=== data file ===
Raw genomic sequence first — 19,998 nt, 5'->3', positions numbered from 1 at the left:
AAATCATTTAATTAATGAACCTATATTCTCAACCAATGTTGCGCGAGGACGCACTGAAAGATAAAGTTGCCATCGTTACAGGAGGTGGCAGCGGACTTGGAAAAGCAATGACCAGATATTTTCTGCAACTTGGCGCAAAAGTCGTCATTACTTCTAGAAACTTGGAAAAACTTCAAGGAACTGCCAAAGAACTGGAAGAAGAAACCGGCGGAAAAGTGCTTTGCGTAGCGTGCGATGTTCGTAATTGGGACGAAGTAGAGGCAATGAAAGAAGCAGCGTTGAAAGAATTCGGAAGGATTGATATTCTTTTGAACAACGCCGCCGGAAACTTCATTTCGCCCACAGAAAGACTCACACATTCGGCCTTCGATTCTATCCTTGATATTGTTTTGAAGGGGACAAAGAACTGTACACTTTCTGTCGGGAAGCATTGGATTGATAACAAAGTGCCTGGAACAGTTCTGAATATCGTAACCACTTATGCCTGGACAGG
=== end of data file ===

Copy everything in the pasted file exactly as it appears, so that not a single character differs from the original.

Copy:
Raw genomic sequence first — 19,998 nt, 5'->3', positions numbered from 1 at the left:
AAATCATTTAATTAATGAACCTATATTCTCAACCAATGTTGCGCGAGGACGCACTGAAAGATAAAGTTGCCATCGTTACAGGAGGTGGCAGCGGACTTGGAAAAGCAATGACCAGATATTTTCTGCAACTTGGCGCAAAAGTCGTCATTACTTCTAGAAACTTGGAAAAACTTCAAGGAACTGCCAAAGAACTGGAAGAAGAAACCGGCGGAAAAGTGCTTTGCGTAGCGTGCGATGTTCGTAATTGGGACGAAGTAGAGGCAATGAAAGAAGCAGCGTTGAAAGAATTCGGAAGGATTGATATTCTTTTGAACAACGCCGCCGGAAACTTCATTTCGCCCACAGAAAGACTCACACATTCGGCCTTCGATTCTATCCTTGATATTGTTTTGAAGGGGACAAAGAACTGTACACTTTCTGTCGGGAAGCATTGGATTGATAACAAAGTGCCTGGAACAGTTCTGAATATCGTAACCACTTATGCCTGGACAGG